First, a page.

By Eliot Levine, WWF-US
Jojo Binay, the newly elected Vice President of the Philippines, spoke at the close of the Asian Development Bank’s Asia Clean Energy Forum (ACEF) this past week. Apart from being his first major policy speech, his remarks at the energy-focused event are noteworthy in that they focused heavily on adaptation.
“The unique circumstances of the Philippines puts us in a situation of acute vulnerability due to the anticipated impacts of climate change” said Binay early in his address.
The rest of his adaptation-focused remarks illustrates that Binay understands the fundamental link between more traditional environmental stresses, such as overdevelopment and deforestation, and the ever increasing impacts that climate change will have on island nations such as the Philippines.
“The situation is grim”, he begins.
“Ours is an archipelagic country, where agriculture remains a significant source of livelihood for Filipino families. Despite the sound ecological stewardship of many progressive local governments, too many of our ecosystems continue to deteriorate in alarming rates. Despite economic advances and great strides in technological development, too many Filipino families continue to live impoverished lives.”
“Rising sea levels threaten Filipino coastal communities, along with the projected increase of diseases like dengue. Extreme precipitation and more intense storms such as typhoon Ondoy and Pepeng are projected, along with prolonged and more intense dry seasons.”
“For these reasons, adaptation to climate change must be the national priority. We must increase exponentially the ability of Filipino communities to cope with worsening climate impacts, a problem they have contributed little to, but whose full impact they feel the most.”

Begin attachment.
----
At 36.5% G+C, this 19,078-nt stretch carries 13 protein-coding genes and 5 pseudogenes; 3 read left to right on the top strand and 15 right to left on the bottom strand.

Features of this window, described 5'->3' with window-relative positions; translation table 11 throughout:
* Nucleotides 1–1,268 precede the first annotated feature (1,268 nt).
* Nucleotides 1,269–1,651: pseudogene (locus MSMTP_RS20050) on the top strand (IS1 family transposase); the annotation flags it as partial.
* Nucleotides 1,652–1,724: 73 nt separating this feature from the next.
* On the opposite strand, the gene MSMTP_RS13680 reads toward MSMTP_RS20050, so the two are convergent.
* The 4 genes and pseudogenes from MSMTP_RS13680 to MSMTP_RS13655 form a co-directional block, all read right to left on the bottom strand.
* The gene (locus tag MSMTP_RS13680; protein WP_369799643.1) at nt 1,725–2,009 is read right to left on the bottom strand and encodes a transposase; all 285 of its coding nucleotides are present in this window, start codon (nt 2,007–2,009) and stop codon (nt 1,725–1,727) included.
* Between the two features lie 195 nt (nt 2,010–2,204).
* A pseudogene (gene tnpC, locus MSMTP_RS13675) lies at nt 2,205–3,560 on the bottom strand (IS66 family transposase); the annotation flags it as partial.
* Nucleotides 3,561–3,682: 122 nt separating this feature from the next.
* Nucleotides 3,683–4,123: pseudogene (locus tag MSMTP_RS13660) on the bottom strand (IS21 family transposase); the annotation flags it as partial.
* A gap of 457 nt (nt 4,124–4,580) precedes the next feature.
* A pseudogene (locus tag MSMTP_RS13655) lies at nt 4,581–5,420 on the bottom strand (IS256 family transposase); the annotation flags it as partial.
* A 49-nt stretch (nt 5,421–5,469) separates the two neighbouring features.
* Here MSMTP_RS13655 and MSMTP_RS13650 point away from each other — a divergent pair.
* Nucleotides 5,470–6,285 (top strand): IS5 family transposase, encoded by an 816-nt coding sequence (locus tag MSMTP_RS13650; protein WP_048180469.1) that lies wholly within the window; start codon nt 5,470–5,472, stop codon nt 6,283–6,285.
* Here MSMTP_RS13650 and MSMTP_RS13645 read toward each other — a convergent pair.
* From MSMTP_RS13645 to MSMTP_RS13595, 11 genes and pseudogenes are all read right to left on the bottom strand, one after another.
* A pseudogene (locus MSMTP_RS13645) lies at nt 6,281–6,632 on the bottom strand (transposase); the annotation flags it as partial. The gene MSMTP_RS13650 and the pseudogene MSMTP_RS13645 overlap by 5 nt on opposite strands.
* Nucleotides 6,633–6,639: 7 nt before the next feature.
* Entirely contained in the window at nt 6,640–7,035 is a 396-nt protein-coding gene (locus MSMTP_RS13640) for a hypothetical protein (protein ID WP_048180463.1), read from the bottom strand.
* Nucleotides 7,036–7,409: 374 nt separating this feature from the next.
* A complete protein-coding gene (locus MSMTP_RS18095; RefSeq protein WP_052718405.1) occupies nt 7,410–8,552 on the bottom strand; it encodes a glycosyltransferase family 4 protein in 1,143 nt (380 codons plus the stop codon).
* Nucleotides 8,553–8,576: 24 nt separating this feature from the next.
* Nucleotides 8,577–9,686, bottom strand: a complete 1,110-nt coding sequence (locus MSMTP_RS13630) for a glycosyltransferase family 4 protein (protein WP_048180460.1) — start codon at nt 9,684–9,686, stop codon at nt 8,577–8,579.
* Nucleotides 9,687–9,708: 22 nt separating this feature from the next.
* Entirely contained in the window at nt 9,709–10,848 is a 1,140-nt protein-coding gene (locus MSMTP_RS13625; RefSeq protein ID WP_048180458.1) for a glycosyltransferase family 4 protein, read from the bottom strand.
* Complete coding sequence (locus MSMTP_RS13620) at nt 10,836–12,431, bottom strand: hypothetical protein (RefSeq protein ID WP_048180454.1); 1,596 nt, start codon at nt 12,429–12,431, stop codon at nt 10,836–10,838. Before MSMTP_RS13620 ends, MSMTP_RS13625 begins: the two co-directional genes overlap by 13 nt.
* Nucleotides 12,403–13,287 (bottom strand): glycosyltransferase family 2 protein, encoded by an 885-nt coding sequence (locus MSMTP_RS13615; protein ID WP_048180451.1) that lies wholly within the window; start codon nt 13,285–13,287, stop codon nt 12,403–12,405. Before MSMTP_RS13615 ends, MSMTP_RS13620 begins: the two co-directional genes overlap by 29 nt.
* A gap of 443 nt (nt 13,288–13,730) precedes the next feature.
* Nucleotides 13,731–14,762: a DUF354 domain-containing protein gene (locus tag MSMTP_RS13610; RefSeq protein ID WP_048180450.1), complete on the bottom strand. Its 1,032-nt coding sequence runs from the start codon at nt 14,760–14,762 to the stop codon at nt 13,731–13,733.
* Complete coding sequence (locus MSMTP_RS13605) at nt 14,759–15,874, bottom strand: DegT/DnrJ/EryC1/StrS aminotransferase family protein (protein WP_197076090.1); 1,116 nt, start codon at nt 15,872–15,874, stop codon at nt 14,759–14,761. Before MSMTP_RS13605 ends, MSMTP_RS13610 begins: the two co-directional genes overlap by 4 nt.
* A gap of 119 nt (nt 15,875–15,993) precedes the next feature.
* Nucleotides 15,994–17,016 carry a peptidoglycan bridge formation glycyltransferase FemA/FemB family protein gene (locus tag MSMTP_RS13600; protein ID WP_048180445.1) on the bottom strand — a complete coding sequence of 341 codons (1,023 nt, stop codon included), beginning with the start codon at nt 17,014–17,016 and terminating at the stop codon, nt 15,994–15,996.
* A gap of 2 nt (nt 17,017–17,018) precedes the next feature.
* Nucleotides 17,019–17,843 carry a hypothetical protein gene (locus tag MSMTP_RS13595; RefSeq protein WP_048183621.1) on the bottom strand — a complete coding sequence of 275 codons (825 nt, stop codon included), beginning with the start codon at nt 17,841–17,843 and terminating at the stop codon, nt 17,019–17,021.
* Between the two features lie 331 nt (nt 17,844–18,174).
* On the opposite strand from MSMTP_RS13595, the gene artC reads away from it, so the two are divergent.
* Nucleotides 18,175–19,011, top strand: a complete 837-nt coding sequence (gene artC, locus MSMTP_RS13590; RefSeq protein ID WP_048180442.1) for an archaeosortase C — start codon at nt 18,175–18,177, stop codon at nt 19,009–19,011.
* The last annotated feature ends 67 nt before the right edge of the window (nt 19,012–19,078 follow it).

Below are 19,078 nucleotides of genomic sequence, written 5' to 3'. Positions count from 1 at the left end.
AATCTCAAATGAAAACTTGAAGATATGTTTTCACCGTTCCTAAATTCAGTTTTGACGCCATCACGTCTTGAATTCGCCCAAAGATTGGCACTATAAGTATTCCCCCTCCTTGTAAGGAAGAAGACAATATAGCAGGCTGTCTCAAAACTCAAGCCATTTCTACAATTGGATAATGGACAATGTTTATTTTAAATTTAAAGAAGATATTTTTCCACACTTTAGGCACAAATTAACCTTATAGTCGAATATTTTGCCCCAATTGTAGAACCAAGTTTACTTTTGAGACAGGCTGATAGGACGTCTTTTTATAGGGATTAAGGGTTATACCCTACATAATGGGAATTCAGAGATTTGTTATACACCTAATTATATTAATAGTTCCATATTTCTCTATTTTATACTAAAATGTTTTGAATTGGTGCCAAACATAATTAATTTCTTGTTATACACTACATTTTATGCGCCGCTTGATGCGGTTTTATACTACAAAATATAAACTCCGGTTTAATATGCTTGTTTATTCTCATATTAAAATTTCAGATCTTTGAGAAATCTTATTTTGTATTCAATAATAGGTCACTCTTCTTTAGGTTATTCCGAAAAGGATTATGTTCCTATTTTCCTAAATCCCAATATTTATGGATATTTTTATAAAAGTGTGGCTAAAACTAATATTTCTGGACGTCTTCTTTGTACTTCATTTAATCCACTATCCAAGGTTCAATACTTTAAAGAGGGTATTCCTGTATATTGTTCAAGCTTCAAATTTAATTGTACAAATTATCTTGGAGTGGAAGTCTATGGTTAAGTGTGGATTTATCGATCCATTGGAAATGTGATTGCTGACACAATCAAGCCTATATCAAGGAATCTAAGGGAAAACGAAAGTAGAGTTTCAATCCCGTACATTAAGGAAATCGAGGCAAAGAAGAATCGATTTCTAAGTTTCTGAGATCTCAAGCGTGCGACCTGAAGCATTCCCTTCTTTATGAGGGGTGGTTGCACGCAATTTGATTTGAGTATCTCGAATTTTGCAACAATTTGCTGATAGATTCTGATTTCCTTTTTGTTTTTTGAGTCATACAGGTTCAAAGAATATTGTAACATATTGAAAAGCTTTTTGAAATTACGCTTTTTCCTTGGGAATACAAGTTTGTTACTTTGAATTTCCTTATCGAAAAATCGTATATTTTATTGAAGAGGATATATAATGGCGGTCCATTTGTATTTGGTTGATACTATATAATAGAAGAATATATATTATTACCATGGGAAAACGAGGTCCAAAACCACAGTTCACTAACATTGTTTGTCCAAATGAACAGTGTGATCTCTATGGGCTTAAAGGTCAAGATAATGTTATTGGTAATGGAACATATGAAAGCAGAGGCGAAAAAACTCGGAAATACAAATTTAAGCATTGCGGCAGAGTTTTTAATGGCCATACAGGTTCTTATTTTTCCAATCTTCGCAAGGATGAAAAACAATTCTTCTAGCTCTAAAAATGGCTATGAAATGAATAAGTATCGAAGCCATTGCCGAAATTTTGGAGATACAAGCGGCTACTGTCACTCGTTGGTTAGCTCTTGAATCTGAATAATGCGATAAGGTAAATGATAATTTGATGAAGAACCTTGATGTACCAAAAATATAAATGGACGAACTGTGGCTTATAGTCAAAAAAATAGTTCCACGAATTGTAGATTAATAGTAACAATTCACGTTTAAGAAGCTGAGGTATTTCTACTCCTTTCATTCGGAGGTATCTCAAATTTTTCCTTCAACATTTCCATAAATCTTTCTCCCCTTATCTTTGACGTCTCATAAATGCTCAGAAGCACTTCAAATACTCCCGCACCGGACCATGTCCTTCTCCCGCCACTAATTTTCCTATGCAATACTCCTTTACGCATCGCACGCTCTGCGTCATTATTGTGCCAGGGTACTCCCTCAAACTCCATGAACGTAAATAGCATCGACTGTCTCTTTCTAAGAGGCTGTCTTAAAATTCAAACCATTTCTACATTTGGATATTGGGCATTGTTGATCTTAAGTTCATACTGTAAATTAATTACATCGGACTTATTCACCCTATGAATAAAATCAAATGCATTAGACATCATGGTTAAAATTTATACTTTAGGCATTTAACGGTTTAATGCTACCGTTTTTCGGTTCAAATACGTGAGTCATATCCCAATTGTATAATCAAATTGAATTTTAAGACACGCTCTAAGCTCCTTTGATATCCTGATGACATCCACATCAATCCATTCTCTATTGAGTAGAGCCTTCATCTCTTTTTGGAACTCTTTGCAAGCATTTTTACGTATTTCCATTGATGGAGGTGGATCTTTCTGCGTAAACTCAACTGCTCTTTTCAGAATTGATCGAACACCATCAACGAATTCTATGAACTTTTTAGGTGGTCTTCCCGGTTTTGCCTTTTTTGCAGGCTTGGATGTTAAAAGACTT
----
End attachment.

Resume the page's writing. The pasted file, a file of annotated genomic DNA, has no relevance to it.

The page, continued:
In terms of immediate actions or solutions from the global community, Binay discussed the importance of carefully thought out financing for adaptation. He cautioned that although financing for adaptation is “crucial”, that it should be prioritized for “the most vulnerable sectors” and “not be extended as loans by institutions such as the ADB.”
Binay also used the opportunity to encourage leaders to develop strong links between mitigation and energy strategies and efforts to build strong communities and economies which are more resilient to the impacts of climate change.
“In the field of mitigation lies the huge opportunity to push emissions reductions together with sustainable development. Instead of being treated as activities separate from a country's development programs, mitigation activities can and should take place in a manner that builds resilient communities and economies in the region. This is because resilience and vulnerability are critical factors that largely determine future energy choices. Taking into account water risks, extreme weather events and more -- we must keep in mind that resilience is a fundamental principle as we rethink the way we produce and consume energy.”